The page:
Um, no, no, plastic, wood, metal, stone, concrete, maybe even an ice chicken in there somewhere. She hasn't had any live chickens in a very long time.

Don't let Mom hear you call her an old people or she'll kick your ass. ;)
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Are you doing this for you, your Grandmother, or your Grandfather? Your Grandfather is gone so don't do it for him. You don't matter in this situation. Therefore, the answer is you're doing it mainly for your Grandmother and secondly for your Mother. Make them happy, do what your Mom suggests.
If you're feeling the itch to use your woodworking skills in this situation, make a nice picture frame and mat a picture of your Grandfather/Grandmother to include with the old plow. You're happy, your Mom is happy, your Grandmother is happy, everyone wins.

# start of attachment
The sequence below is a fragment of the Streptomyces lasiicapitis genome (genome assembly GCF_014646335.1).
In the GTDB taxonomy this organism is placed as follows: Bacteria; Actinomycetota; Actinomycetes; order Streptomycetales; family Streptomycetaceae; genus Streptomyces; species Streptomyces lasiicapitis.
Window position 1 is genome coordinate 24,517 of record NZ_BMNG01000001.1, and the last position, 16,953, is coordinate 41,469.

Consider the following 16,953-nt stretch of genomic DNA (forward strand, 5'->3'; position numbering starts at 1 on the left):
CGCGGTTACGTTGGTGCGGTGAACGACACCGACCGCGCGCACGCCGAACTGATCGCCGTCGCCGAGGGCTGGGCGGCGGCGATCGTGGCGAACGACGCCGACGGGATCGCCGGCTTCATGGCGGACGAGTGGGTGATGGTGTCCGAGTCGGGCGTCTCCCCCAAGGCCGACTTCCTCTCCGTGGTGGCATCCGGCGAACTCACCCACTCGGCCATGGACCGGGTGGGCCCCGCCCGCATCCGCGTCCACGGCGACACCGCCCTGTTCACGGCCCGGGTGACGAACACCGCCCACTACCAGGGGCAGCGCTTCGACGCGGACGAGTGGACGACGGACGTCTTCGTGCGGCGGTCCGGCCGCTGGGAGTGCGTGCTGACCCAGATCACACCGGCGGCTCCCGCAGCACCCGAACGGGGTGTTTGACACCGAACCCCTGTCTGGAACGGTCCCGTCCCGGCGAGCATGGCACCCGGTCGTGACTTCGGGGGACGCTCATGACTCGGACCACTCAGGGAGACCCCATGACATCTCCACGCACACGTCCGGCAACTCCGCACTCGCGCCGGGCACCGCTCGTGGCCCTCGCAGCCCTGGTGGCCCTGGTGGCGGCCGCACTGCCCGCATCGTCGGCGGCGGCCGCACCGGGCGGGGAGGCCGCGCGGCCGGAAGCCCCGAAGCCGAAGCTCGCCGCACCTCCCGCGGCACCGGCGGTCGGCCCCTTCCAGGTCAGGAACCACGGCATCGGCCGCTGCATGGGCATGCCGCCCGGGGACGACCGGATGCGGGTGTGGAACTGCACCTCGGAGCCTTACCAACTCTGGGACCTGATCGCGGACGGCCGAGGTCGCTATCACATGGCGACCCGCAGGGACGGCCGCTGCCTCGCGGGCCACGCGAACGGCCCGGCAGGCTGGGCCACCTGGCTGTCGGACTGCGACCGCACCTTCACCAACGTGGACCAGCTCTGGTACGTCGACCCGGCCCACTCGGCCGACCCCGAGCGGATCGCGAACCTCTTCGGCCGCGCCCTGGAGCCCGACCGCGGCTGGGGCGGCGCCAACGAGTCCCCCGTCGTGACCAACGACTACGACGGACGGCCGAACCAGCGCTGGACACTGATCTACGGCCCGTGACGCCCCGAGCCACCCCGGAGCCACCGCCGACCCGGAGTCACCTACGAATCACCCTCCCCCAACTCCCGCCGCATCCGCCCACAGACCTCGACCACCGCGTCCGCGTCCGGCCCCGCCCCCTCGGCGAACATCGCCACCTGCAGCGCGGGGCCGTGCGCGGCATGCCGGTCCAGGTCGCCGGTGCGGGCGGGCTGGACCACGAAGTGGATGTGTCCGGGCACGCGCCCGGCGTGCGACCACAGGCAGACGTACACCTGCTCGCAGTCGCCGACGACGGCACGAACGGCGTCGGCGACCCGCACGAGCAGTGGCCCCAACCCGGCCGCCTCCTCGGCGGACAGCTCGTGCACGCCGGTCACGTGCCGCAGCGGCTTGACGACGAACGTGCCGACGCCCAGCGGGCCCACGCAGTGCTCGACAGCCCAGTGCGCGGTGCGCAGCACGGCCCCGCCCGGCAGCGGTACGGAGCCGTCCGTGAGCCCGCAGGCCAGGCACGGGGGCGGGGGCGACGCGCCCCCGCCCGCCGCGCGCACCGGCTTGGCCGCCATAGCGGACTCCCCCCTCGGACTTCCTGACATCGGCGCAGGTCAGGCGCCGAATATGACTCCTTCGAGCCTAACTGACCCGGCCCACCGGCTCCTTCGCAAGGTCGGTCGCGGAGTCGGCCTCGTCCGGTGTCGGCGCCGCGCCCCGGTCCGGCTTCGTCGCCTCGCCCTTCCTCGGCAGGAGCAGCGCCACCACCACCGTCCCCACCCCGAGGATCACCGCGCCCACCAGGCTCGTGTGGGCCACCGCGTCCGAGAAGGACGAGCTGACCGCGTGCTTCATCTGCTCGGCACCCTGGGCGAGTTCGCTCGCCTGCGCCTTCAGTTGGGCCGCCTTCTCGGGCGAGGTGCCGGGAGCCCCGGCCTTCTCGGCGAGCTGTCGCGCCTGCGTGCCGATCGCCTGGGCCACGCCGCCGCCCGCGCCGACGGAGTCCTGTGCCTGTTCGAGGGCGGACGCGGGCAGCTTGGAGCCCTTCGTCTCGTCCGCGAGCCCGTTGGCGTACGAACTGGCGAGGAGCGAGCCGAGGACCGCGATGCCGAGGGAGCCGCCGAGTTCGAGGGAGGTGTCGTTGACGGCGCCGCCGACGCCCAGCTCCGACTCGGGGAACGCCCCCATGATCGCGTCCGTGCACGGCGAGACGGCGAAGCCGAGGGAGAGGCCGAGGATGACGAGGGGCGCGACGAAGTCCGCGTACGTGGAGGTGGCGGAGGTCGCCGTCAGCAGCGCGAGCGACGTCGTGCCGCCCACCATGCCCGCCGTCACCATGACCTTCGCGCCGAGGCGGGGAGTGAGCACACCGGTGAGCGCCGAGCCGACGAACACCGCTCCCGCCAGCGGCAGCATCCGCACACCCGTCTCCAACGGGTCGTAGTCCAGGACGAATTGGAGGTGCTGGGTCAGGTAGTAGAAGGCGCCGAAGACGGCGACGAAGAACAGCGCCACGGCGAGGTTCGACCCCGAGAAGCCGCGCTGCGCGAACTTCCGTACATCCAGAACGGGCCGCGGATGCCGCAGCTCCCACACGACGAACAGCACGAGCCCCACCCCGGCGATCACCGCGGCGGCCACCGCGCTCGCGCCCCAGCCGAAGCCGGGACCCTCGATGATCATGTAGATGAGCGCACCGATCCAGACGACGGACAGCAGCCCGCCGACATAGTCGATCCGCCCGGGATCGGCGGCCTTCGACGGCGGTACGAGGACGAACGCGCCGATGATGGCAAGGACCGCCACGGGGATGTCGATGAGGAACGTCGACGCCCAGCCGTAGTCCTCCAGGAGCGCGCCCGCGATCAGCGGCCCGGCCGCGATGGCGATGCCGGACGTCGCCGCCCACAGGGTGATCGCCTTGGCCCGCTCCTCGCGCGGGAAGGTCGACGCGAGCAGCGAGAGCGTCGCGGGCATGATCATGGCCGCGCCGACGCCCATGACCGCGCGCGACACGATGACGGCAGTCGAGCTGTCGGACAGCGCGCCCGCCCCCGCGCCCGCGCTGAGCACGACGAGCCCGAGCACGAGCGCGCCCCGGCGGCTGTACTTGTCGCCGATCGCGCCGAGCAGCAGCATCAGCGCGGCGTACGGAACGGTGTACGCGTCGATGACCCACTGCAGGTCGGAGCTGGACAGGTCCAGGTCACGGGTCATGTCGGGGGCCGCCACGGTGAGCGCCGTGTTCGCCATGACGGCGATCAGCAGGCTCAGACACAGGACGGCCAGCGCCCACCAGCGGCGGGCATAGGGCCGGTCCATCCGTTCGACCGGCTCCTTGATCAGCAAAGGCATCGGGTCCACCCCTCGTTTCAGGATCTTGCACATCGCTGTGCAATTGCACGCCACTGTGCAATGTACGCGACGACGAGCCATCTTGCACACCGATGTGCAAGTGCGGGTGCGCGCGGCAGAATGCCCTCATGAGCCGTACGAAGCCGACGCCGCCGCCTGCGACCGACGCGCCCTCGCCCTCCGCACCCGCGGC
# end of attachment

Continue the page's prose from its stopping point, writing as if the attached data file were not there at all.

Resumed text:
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Larry C in Auburn, WA

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I agree with Larry, Now dammit do as your mother says or you will go to bed and you ain't gonna get no apple pie either, Goshdarn young uns just won't listen without a smack alongside them dadburn ears.

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Larry C in Auburn, WA wrote:

No! My grandfather is very much alive! The plow belonged to my grandmother's father, who passed away too long ago for me to remember much about him. It might have been *his* father's plow. Maybe.